• Dorian Bon says:

    @Dorian Bon From many of your brazen remarks, it is clear to me that few of you have even the most rudimentary grasp over present conditions in West Harlem. In fact, you mischaracterize the University’s own account of their expansion project.

    As is standard in contexts such as these, consider informing yourselves of the empirical and analytical material available to you on the subject matter. The document posted above contains references to all of Columbia’s official writings on the potential effects of their new campus, as well as further information from city government officials, policy makers, journalists, academics, and past student activists. If you are indeed motivated by a genuine concern for the status of the expansion, master these diverse perspectives before launching your dogmatic diatribes.

    I doubt you would venture such embarrassingly uninformed commentaries without BWOG’s inviting anonymity.

    The authors of’CAGE should be caged’ and ‘disgraceful’ strike me as especially adept at regurgitating passing phrases they skimmed on Columbia’s webpage. What on earth do you study that allows you to assume such uncritical positions?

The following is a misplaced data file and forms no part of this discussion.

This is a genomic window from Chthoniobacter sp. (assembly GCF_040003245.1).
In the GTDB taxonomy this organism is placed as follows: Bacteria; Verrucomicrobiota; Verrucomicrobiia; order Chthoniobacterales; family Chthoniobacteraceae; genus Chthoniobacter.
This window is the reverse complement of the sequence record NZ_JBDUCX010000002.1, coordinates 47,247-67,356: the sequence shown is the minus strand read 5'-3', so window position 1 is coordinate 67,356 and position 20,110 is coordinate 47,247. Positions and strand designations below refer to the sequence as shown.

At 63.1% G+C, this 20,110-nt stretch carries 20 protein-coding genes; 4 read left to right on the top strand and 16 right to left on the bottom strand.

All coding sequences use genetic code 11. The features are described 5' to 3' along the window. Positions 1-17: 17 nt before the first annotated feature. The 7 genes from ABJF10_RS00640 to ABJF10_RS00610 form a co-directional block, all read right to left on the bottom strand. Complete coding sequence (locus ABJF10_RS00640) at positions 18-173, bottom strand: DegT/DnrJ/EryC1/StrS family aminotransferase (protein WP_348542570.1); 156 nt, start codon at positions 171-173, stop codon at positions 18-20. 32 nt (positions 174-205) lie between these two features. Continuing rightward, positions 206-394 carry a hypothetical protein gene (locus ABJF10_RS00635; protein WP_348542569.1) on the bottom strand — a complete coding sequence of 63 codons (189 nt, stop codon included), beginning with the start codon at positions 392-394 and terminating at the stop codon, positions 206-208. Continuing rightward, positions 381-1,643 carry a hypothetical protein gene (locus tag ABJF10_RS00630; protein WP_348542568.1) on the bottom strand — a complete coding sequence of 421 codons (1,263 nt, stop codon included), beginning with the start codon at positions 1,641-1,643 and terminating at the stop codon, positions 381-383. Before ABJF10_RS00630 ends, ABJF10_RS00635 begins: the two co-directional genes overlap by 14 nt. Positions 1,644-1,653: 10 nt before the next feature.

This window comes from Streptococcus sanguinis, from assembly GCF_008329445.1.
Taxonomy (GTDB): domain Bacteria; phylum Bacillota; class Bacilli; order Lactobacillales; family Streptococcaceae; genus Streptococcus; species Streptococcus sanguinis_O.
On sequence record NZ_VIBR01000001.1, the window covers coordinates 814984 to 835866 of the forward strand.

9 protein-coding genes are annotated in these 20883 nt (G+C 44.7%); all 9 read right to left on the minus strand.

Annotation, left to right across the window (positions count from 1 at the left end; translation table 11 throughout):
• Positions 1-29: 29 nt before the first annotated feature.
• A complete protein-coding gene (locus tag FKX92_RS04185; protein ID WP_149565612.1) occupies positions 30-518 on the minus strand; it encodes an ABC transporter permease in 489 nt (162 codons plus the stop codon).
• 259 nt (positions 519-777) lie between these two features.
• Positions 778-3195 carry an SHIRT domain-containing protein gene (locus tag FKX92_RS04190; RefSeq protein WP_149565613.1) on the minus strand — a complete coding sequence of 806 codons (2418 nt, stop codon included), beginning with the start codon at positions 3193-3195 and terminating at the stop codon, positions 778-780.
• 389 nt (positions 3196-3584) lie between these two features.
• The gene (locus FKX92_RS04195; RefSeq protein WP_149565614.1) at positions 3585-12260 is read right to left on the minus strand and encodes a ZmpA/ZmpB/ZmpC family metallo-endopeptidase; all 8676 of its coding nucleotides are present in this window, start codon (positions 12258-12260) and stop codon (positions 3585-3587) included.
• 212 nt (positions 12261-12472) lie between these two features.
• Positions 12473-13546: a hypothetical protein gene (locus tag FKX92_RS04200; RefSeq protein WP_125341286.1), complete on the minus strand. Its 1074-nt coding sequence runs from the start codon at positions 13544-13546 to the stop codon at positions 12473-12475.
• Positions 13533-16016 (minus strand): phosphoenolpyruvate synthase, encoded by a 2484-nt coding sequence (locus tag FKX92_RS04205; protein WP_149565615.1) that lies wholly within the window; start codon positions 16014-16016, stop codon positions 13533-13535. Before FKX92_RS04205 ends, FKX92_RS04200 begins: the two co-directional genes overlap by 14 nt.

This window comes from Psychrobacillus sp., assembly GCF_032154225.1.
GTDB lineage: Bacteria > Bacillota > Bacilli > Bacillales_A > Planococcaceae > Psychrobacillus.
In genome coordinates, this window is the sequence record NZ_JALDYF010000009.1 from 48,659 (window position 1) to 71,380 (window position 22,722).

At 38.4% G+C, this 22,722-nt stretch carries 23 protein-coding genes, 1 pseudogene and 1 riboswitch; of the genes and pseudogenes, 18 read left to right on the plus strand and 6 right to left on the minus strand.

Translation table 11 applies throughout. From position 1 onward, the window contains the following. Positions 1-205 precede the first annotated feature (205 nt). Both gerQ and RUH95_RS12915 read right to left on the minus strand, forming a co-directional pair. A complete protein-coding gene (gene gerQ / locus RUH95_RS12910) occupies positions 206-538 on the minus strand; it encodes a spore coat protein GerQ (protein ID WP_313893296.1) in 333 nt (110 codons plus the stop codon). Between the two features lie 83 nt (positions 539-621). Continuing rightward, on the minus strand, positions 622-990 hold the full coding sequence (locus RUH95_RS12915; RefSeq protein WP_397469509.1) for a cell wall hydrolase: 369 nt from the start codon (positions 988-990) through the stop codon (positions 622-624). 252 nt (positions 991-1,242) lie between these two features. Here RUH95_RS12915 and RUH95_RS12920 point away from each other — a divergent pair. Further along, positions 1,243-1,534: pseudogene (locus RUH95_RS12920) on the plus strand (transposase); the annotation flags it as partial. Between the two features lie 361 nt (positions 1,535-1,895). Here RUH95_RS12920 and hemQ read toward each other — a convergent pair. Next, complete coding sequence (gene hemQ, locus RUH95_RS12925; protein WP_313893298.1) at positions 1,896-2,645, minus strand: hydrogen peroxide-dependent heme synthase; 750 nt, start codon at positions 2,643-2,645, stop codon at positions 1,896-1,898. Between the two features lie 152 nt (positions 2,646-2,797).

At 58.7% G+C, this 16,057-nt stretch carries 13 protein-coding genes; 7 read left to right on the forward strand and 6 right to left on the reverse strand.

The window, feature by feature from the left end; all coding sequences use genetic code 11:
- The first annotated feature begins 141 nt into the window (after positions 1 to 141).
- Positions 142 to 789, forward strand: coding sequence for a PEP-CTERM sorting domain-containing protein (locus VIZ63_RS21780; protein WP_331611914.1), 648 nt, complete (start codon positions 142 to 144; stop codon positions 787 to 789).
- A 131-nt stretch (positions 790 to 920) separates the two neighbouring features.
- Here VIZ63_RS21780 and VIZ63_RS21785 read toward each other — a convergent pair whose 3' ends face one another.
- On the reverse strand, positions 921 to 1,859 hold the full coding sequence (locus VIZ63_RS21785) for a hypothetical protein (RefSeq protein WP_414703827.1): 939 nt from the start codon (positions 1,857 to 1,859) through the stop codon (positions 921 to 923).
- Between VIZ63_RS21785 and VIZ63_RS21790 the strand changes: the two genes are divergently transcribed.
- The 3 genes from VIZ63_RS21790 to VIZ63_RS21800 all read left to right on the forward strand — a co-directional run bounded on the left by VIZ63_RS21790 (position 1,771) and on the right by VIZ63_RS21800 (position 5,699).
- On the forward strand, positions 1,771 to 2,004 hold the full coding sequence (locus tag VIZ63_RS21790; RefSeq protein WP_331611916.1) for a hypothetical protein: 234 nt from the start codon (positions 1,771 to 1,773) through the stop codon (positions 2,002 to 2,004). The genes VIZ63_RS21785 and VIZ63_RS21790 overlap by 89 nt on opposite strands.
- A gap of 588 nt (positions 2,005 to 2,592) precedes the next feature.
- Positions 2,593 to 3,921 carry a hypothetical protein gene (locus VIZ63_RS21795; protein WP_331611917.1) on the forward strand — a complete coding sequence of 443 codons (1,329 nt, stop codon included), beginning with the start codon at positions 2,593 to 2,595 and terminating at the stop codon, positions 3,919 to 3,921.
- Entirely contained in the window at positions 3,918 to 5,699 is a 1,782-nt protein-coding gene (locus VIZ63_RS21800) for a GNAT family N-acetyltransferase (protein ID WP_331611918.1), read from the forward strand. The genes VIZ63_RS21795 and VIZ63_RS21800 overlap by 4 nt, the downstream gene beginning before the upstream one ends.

• Anonymous says:

    @Anonymous Manhattanville, specifically the U.S. Grant houses, have deteriorated into a police compound (walk around up there you’ll see) — they strongly resemble a penitentiary. The buildings are in disrepair, and the grounds are filthy. The projects need to go. Projects need to go, they are an unhealthy environment for the people they house. In urban settings, high rise low income housing is a relic of a distant era. It fosters a hostile environment allowing gangs to flourish. Think about it, control the bottom floor and you have over a thousand people under your control. Projects also create an innate sense of inferiority in children growing up. Kids aren’t stupid, By second grade, the ones in the projects know they live in the big “poor” building. Eliminating Manhattanville projects and relocating residents to suburban settings/ mixing them into nicer apartment buildings throughout the city will have a much more positive effect on social welfare.

    Columbia is not gentrifying anything— they were here first. Look at pictures of Columbia and the surrounding area from the 30s and 40s. It was pristine, now the area’s gone to hell. It needs to be fixed.

  • convicted says: